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Absence makes the excuses grow odder: A catalogue of notes to the teacher

Truancy has been a problem for teachers and parents, I suppose, ever since schools became public and attendance mandatory.

In the 1920s and ‘30s Laura B. Bridge was a vice principal at Lincoln High School, in Lincoln Heights, and for some reason, unknown, she saved dozens of notes written by parents asking that their children be excused for their absences.

Miss Bridge had two sisters who were also teachers, but most of the notes seem to have been addressed to her, and they have come into the hands of Muriel Reynolds of Newport Beach, who was once her student.

The notes are funny, sad and poignant, reflecting the problems of parents dealing with an unfamiliar language, with irresponsible children, with sickness and with poverty; but the hope that their children will have a better education and make something of themselves shines through.

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Here are a few examples:

“Please excuse Adolphus for being absent yesterday. His grandmother passed out and it was impossible for him to come.”

“Kindly excuse Kenneth’s absence yesterday. He had no pants. I had no money. Then I got a little money and he got some little pants. Hoping you are the same, I am yours respectfully. . . . “

Having no pants was evidently not an isolated problem:

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“Please excuse Hal for being absent as he had no pants to wear at all. So he went to town and bought a pair. . . . “

A death in the family is often cited succinctly:

“Please excuse Vilen for being absent her grandfather came for a visit, not knowing that he was going to die. He was buried yesterday at 2 p.m. . . . “

“Will you kindly excuse Isaias for being absent yesterday. We had a dead person in our family. . . . “

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A harassed mother explains her son’s tardiness:

“I had overlook Sidneys stockings & he had to wait untill they were dry. . . . “

A mother makes an unusual excuse, for Los Angeles:

“I kept Anthony at home yesterday because the weather did not allow anyone to stick their noses outside let alone their bodies. Please excuse him and oblige his mother. . . . “

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A sense of anguish and betrayal shows in notes from parents who didn’t know their children were not in school:

“I have send Joe to school every day. I fix his lunch and give him his ten cts for the carr. I never expect he was not going to school. . . . Don’t blame me for kiping him out of school we want him to learn and be something. . . . “

Unusual maladies are often cited:

“Esperanza has not been to school because . . . she had cinks on her legs and she was afraid she might get one and fall while going up the steps. . . . “

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“Please excuse Clarence from school yesterday for he was weak and fainty. . . . “

“Please excuse Lillian for being absent Friday for she had a pelivus attack. . . . “

“Please excuse Julian for not coming to school. He had an offeal headegg an it was raining. So I did not let him come. . . . “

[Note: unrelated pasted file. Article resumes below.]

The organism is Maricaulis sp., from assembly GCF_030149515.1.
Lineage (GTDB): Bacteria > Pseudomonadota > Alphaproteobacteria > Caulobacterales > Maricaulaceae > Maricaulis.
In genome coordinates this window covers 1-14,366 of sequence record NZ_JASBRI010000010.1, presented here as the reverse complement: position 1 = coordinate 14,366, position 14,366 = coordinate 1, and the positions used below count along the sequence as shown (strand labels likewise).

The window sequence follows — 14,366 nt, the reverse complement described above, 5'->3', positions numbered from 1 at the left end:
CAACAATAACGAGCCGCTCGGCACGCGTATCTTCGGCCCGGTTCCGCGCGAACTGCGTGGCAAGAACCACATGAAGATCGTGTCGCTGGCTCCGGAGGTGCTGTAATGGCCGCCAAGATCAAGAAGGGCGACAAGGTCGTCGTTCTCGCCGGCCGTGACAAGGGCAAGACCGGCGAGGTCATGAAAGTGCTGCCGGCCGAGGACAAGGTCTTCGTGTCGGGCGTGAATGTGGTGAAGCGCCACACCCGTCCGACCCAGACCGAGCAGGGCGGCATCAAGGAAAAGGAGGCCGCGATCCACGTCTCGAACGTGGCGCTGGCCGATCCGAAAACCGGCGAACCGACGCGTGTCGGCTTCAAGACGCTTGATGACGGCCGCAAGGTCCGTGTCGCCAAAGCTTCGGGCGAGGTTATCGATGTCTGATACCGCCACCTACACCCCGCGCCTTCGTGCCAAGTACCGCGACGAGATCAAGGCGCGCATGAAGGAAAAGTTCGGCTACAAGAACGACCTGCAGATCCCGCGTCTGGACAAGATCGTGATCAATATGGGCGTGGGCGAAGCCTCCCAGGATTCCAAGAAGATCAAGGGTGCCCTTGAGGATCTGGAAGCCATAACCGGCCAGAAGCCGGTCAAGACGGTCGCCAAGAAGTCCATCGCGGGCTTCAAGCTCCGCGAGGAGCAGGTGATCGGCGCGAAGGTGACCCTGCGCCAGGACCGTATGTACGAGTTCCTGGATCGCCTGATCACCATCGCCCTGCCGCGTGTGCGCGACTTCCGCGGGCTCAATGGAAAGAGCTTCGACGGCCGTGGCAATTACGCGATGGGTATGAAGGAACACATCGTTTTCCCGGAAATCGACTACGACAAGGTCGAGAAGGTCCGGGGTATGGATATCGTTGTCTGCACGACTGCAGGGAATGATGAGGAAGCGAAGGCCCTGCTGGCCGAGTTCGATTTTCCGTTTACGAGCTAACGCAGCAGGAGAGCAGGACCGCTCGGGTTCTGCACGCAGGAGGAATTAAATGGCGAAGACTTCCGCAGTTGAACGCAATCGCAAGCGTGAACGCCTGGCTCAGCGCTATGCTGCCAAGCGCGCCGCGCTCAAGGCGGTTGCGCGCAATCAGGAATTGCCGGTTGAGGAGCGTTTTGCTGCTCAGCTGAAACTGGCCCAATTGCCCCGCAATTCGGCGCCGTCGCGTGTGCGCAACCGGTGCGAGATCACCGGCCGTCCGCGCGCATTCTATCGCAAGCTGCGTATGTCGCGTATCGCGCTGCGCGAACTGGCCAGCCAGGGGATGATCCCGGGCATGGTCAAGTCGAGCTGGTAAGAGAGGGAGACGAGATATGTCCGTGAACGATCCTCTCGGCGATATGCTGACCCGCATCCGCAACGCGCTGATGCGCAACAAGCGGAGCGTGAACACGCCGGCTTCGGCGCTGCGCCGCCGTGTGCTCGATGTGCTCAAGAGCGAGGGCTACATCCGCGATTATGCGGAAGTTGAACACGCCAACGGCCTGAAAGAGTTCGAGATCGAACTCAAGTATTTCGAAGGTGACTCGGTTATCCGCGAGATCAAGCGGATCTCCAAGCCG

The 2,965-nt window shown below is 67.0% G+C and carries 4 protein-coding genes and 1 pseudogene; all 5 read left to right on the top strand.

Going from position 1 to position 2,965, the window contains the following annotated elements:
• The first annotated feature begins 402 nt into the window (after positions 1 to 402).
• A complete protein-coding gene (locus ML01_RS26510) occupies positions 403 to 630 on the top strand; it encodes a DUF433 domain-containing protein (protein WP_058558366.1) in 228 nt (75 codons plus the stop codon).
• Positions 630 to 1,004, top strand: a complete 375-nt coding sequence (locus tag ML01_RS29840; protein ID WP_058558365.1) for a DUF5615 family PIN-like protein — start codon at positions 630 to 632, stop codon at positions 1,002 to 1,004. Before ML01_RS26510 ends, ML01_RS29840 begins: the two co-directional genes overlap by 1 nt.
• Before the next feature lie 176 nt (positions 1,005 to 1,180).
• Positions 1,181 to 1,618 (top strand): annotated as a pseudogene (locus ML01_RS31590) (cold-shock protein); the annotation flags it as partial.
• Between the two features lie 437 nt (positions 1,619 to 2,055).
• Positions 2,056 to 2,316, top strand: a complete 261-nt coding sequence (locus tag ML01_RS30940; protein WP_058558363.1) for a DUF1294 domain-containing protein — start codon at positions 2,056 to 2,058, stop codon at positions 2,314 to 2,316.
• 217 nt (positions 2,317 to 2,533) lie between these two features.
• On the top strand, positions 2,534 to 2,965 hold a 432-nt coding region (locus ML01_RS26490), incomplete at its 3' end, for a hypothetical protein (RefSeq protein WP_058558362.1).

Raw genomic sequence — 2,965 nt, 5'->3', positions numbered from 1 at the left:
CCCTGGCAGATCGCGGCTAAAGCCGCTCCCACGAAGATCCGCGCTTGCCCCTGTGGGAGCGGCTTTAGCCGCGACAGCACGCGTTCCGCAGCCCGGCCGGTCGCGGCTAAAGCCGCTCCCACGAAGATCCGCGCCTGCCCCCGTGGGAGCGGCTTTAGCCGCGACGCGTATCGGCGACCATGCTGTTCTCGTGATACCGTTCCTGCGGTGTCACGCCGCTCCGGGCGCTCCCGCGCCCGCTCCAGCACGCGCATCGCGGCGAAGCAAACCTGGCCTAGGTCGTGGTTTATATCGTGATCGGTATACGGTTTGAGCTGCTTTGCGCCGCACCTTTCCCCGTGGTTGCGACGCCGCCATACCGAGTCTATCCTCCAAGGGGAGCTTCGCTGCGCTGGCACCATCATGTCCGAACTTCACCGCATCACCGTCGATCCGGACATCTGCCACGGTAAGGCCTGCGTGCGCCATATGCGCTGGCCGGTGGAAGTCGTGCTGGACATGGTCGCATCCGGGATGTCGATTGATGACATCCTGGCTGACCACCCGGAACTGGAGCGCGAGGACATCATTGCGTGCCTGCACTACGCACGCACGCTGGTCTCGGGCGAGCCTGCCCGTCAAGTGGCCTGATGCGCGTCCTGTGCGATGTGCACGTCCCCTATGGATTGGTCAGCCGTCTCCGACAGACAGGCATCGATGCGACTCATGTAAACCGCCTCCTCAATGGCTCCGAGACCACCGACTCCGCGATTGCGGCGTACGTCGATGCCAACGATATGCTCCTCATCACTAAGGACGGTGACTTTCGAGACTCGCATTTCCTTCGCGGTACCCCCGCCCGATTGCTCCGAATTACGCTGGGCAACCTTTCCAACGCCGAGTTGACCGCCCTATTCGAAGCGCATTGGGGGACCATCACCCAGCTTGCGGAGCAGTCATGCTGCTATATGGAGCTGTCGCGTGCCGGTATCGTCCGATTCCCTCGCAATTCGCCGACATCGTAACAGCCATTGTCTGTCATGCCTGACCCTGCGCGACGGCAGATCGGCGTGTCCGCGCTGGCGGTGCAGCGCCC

“Please excuse Elizario for not going to school because he was sick from his head, desseness. . . . “

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The emergencies of family life are often blamed:

“Please excuse Lydia’s absence yesterday. Mrs. Sommer has roomatism in her arms and she had to do the washing. . . . “

All too often the unfortunate child who showed any symptoms whatever was given a physic.

“Please excuse my son Eusebio for being absent Thursday and Friday. He had a terrible headake Thursday that he couldn’t hardly keep his eyes open. I gave him some Bromo-Seltzer and a fisic. Friday I notice that wax from the ears was running through his nose and mouth. . . . “

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“Mathew stayed at home yesterday because it was raining at the time he was supposed to set off so I took the chance to give him a physic because I have noticed that he has been needing it for some time. . . . “

“This note is to let you know the reason why Pasqual was absent Tues and Wed is cause he took sick he had his stomach upset and I had to let him take a physic, which didn’t work on him Tues, so then Tues night I gave him another. Well it did work on him Wed so today he returns to school. . . . “

Often the parents are surprised to learn of their children’s truancy and urge the school to punish them:

“With great pleasure toward your troubles of having informed to me of my son Frank absents. There are absolutly no cause to his absents on those days. I am very sure that he ditch and therefore it’s the duty of the school to punish him, besides to what he gets from me at home. . . . “

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“Refern to your letter in wich you let me know that Fred was absent on June the 6th. Well I thank you ever so much and I can’t tell you any reason, and he got no excuse for; so I have this case on your hands, so you can fix Fred, the way you like. . . . “

The squeeze of family finances shows through:

“Please excuse my son Michael for being absent on March 7, 8, and 9th for he had to catch up with his income. . . . “

Some of the excuses are almost breathtaking in their brevity and sweep. I believe my favorite is the following:

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“Tony was absent because his grandfather died and he had his ingrown toe-nail cut off.”

Whether it was the grandfather that had his ingrown toenail cut off, or Tony himself, is not clear. But any way you look at it, it’s an impeccable excuse.


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